DSC measurement was performed to determine the formation of inclusion complex between PLLA (Mw = 2.20 × 105 g/mol) and urea. As shown in Figure 1A, the as-spun product displayed a single melting point at 137.3 °C, which was different from those of urea and PLLA at 134.0 and 174.8 °C (the first melting peak), respectively. The new melting point, which was consistent with previous reports on other polymer/urea complexes, indicated the successful preparation of the PLLA/urea inclusion complex [42]. More interestingly, inclusion complexes between poly(r-3-hydroxybutyrate) (PHB) and urea, and between polypropylene and urea, showed almost the same melting point (136.8 and 138.0 °C) as PLLA/urea complex [44,45], so the melting point at around 137 °C might be a common phenomenon for the polymer/urea inclusion complexes when polymer chains contain pendant methyl groups. Figure 1B shows the FTIR spectra of in the regions from 3500 to 3300 cm−1 and 1820 to 1400 cm−1 obtained for urea, the PLLA/urea complex, and PLLA. Obviously, PLLA/urea showed quite a different FTIR spectrum from either neat urea or neat PLLA, further confirming the formation of the PLLA/urea complex. The strong N–H stretching vibration bands split and shifted from 3443 and 3347 to 3455, 3439, and 3344 cm−1, respectively; the C=O stretching vibration band red-shifted from 1681 to 1691 cm−1; the N–H bending vibration bands shifted from 1625 and 1605 to 1634 and 1602 cm−1; and the N–C–N antisymmetric stretching band shifted from 1465 to 1468 cm−1 after the urea molecules had been complexed with PLLA from its traditional tetragonal modification. As for the PLLA component in the complex, it exhibited a single C=O stretching vibration band at 1757 cm−1, which was quite different from the neat crystalline PLLA that had two C=O stretching vibration bands at 1755 and 1749 cm−1. The absence of 1749 cm−1 in the PLLA/urea complex revealed that PLLA chains in the complex were in an amorphous state, and the blue-shift of 2 cm−1, from 1755 to 1757 cm−1, might be due to the isolated and confined effect of the urea frameworks. The blue-shift of the C=O stretching vibration of PLLA induced by confinement had also been observed in other systems [10].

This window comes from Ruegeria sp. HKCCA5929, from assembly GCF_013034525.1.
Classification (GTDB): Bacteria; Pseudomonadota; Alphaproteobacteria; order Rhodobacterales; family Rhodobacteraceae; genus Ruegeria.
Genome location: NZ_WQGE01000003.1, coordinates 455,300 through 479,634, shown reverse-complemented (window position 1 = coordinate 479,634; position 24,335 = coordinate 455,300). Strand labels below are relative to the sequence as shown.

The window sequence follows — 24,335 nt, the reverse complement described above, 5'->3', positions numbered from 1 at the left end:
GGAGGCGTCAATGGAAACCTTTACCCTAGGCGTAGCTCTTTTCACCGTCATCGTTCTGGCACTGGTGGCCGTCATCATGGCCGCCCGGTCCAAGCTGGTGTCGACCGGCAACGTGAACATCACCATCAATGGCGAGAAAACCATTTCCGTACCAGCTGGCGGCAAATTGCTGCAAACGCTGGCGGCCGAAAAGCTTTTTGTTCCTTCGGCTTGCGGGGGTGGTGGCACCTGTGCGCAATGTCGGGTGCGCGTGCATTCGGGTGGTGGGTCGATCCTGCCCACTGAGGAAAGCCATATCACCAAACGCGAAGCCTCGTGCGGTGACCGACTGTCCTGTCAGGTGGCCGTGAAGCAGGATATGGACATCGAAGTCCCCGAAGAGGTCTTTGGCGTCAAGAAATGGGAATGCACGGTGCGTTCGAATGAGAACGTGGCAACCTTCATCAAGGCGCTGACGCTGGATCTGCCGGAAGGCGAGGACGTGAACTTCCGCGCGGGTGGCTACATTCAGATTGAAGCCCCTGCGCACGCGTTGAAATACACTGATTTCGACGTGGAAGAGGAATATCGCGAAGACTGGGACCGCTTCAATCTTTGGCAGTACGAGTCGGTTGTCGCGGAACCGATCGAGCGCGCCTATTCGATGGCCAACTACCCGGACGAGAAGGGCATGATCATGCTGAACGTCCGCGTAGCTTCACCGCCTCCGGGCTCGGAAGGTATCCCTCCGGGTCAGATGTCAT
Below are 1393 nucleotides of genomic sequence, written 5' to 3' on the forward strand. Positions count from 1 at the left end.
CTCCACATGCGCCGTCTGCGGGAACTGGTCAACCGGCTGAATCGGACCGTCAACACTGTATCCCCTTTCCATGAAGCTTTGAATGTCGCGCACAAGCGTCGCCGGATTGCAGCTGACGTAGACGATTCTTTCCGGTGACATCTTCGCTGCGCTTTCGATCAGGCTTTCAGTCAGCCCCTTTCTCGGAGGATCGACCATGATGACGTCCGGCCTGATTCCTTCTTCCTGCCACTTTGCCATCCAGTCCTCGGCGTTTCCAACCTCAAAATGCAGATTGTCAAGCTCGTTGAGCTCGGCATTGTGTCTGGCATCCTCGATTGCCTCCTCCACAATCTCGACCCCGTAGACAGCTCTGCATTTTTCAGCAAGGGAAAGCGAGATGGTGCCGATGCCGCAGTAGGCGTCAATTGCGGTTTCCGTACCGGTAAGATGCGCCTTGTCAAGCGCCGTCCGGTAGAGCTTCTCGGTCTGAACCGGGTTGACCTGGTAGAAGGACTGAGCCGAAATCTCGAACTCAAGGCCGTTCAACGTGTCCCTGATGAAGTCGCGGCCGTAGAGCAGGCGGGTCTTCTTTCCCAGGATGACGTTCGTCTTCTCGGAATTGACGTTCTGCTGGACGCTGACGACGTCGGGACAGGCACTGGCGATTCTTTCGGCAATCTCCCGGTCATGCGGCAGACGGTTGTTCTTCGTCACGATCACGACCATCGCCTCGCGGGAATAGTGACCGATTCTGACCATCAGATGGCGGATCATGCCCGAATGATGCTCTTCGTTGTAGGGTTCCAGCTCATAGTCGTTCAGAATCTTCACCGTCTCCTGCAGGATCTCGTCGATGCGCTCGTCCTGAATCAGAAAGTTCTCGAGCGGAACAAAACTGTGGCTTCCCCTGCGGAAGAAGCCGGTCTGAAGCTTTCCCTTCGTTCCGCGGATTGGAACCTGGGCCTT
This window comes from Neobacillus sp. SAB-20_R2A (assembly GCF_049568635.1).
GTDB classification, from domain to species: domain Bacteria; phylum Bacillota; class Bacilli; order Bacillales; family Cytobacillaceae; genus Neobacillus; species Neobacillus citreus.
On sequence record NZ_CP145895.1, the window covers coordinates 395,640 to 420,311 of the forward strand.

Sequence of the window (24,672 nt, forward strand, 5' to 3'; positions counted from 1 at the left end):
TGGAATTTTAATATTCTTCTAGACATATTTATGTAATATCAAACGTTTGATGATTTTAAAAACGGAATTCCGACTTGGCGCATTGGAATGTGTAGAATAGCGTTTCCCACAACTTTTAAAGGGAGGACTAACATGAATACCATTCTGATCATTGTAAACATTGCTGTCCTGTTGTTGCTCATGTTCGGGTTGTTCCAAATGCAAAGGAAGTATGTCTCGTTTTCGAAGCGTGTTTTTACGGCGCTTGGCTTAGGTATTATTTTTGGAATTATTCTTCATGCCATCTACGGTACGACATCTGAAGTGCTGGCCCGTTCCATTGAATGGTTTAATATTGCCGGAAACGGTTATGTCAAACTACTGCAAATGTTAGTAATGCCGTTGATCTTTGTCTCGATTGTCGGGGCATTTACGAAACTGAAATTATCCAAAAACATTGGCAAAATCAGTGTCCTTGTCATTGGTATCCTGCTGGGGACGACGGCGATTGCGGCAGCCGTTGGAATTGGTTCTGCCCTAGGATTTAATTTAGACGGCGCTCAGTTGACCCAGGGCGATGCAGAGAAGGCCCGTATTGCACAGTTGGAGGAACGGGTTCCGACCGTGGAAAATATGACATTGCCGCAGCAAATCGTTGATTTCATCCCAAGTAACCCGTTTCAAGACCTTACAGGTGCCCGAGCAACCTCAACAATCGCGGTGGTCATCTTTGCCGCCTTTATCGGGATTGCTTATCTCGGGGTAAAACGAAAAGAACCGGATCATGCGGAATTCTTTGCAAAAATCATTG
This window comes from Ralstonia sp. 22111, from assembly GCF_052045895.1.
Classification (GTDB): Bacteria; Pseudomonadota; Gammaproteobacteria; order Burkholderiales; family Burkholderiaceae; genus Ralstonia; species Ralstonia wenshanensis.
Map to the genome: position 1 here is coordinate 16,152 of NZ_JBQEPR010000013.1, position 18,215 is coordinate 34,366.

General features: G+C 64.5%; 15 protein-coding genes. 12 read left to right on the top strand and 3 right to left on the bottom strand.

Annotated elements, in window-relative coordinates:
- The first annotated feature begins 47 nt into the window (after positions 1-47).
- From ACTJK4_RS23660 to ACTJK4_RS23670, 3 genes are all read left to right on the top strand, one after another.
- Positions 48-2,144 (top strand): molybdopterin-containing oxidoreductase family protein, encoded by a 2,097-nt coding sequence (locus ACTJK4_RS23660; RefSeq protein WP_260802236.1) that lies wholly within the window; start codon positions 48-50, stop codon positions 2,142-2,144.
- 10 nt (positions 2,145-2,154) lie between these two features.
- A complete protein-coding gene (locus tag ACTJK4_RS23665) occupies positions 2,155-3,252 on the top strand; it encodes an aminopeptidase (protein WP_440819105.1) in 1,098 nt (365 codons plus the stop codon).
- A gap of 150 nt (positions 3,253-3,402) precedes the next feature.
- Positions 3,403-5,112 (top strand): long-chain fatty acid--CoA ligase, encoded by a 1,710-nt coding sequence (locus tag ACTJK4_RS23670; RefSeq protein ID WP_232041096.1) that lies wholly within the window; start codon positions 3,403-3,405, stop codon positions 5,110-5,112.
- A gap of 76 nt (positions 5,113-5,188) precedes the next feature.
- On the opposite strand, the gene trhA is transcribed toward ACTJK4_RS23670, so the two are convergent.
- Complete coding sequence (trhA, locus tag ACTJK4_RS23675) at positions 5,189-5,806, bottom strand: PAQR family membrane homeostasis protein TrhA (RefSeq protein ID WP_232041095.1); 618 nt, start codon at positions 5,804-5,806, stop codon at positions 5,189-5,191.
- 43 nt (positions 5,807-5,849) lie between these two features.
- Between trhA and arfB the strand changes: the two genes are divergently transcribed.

PDLA (2.2 × 105 g/mol) had been also used to produce a PDLA/urea complex, and the DSC curve in Figure S2 confirms the successful preparation of PDLA/urea complex. Thus, it was expected that the guest PLLA and PDLA could be equally treated by the host urea frameworks, and equal amounts of high molecular weight PLLA (9.15 × 105 g/mol) and PDLA (9.23 × 105 g/mol) were employed to prepare a ternary complex with urea. Figure 2A shows that the ternary complex had a melting point of 138.3 °C; Figure 2B affirms that the ternary complex exhibited the similar FTIR spectrum as the PLLA/urea complex. Thus, the PLLA/PDLA/urea complex adopted the same structure as the PLLA/urea complex.